Wednesday, August 10, 2016

Blog Tour: The Boundless Sublime by Lili Wilkinson

Yooooo guys! Aussie author Lili Wilkinson's new book The Boundless Sublime (it's about cults!), has just hit shelves. As part of the blog tour I've got Lili herself here on Fiction in Fiction in Fiction talking about her experiences with writing and what she's learnt to get where she is today.

"Ruby Jane Galbraith is empty. Her family has been torn apart and it's all her fault.
The only thing that makes sense to her is Fox - a gentle new friend who is wise, soulful and clever, yet oddly naive about the ways of the world. He understands what she's going through and he offers her a chance to feel peace. Fox belongs to a group called the Institute of the Sublime - and Ruby can't stay away from him. So she is also drawn in to what she too late discovers is a terrifying secretive community that is far from the ideal world she expected.

Can Ruby find the courage to escape? Is there any way she can save Fox too? And is there ever really an escape from the far-reaching influence of the Institute of the Sublime?

A gripping YA novel about an ordinary girl who is unsuspectingly inducted into a secretive modern-day cult."

Date Released: August 1st 2016
Publisher: Allen & Unwin
Genre: Contemporary

What I’ve learnt from my career in writing
Lili Wilkinson
Editorial feedback letters are funny things. I’m always terrified to get one, in case my publisher has suddenly realized that she’s been wrong about me the whole time and that actually I’m a terrible writer. But the letter usually starts well.

Lili, this book is a triumph! We love it!!!
And then…
…here are twelve pages of things we’d like you to change.
Learning how to graciously accept feedback was one of the hardest parts of becoming a writer. Because when I started out, I’d pour my heart and soul into a story, and make it as good as I possibly could before bravely showing it to someone and WHAT YOU DON’T THINK IT IS PERFECT HOW COULD YOU STAB ME IN THE HEART IN THIS CRUEL AND UNJUST WAY etc etc.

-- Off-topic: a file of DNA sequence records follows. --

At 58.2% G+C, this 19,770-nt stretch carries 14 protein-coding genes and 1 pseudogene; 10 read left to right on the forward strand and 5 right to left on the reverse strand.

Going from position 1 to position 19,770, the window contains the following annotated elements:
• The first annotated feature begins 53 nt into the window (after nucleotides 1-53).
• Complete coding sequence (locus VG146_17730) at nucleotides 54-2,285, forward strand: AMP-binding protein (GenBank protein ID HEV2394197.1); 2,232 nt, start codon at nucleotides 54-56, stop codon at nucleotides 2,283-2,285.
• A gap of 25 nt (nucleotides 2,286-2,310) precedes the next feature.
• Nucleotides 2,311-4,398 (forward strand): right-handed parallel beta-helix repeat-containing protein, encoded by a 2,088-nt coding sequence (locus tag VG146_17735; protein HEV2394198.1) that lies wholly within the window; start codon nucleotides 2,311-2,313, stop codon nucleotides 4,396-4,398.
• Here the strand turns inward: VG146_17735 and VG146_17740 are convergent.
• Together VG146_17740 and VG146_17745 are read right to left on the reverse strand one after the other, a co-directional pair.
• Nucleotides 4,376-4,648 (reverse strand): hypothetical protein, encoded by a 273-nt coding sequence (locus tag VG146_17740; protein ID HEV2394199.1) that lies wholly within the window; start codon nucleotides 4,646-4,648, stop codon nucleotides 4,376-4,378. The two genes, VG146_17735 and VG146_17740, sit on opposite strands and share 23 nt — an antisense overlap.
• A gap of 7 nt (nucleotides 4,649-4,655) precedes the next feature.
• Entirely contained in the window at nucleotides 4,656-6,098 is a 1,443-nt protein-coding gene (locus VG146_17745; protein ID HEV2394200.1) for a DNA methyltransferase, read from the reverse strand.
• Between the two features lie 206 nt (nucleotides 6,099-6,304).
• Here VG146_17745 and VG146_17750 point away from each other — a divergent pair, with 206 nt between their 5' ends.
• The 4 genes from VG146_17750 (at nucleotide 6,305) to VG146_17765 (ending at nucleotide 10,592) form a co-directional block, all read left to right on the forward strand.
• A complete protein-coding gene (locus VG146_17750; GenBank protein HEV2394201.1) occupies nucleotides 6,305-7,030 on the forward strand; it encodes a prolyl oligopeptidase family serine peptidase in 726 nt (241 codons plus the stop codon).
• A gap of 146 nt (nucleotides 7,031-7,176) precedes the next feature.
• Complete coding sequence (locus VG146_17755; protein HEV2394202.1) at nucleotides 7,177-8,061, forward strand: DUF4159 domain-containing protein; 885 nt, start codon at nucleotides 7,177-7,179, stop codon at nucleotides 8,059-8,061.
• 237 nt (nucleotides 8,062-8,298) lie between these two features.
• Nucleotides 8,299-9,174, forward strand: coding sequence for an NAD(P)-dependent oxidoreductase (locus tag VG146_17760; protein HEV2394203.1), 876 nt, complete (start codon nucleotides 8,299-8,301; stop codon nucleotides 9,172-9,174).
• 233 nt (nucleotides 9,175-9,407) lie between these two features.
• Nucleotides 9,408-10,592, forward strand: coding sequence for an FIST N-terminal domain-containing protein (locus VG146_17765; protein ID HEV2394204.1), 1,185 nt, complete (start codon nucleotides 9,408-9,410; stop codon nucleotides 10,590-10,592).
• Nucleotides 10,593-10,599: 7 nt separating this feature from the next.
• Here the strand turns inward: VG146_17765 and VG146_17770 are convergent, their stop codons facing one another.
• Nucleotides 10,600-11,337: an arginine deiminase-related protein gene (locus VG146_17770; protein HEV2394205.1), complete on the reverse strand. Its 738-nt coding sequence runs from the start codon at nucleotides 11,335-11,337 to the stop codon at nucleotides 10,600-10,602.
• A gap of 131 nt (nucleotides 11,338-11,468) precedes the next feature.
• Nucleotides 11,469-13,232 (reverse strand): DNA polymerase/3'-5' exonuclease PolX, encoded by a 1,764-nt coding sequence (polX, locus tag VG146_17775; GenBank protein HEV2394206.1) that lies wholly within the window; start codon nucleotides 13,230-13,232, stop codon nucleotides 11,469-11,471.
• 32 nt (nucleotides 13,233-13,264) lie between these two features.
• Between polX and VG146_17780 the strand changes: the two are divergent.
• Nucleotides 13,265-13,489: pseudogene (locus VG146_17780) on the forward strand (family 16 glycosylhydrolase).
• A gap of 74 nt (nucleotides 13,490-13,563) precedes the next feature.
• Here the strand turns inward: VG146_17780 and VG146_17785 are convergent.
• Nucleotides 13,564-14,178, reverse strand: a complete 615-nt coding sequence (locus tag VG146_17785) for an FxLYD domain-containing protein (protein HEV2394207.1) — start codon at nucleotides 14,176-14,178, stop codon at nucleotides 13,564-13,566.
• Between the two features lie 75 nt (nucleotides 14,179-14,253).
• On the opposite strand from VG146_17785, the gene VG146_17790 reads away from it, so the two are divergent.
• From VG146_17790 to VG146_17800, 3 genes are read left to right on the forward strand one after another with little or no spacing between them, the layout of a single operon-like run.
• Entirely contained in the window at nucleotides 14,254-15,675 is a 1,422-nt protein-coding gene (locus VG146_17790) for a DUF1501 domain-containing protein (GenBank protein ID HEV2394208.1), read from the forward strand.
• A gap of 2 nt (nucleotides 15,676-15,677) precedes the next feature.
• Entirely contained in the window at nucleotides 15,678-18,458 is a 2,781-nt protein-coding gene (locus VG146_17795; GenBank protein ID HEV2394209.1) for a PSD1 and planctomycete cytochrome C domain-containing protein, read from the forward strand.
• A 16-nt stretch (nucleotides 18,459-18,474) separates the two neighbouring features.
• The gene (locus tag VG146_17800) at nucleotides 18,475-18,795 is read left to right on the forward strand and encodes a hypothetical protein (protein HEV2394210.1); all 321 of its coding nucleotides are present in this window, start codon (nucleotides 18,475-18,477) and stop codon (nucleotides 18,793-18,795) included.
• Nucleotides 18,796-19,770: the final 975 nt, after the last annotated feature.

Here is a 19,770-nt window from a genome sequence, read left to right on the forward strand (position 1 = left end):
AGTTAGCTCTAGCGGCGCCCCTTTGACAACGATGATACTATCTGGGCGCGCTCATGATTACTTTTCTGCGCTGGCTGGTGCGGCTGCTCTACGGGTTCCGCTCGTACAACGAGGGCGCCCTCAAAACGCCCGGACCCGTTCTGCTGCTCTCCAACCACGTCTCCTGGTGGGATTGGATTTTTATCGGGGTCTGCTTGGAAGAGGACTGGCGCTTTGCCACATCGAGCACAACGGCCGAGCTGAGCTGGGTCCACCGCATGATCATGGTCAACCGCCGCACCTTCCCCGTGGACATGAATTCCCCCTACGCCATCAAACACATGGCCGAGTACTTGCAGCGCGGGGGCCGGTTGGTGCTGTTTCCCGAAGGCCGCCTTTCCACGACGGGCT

But I toughened up pretty quick. Because here’s the thing I’ve learnt:

You can’t write a book alone. Or at least, I can’t write a book alone. It might have my name on the cover, but I need other people’s help. Editors are the actual best and I now love getting my feedback letter, because it opens up all these new possibilities for my story, and gives me the opportunity to make it better. And it can always be better.

I get help for my books from all over the place. I did a lot of research for The Boundless Sublime, looking into cults and new religious movements, and a lot of people were extremely generous in sharing experiences and stories.
As well as my editors, a bunch of other people read the book in various stages of draft – my husband Michael, my parents, and writer friends Sarah Dollard, Justine Larbalestier and Scott Westerfeld. Then I approached particular people for specific things – a friend with a particular knowledge of eating disorders helped with some of the cult’s weird dietary practices. I talked to a cop and a paramedic for certain procedures and terms. I chatted with a defamation lawyer about some of the details for my culty webseries Let’s Talk About Sects, because I wanted to make sure I wouldn’t get sued.
There’re other people too – the wonderful Astred Cherry who designed the cover. My publicist Jessica. Copyeditors and proofreaders and foreign rights people and sales reps and of course the fabulous BOOKSELLERS and reviewers and bloggers and booktubers.
And MOST IMPORTANTLY there are the readers. A book is a conversation, and without readers, a book is just a waste of a tree.

So THANK YOU EVERYONE for helping me write a book.
Group hug? Dance party?Let’s Talk About Sects webseries about Lili’s cult research:
Thank you so much Lili for joining me on the blog (:

The Boundless Sublime by Lili Wilkinson is published by Allen & Unwin, RRP $19.99, available now

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1 comment:

  1. I LOVE THIS. I especially love the idea that writing does take a lot of work from multiple people - something that amateur writers (like me) often forget. Great tips :)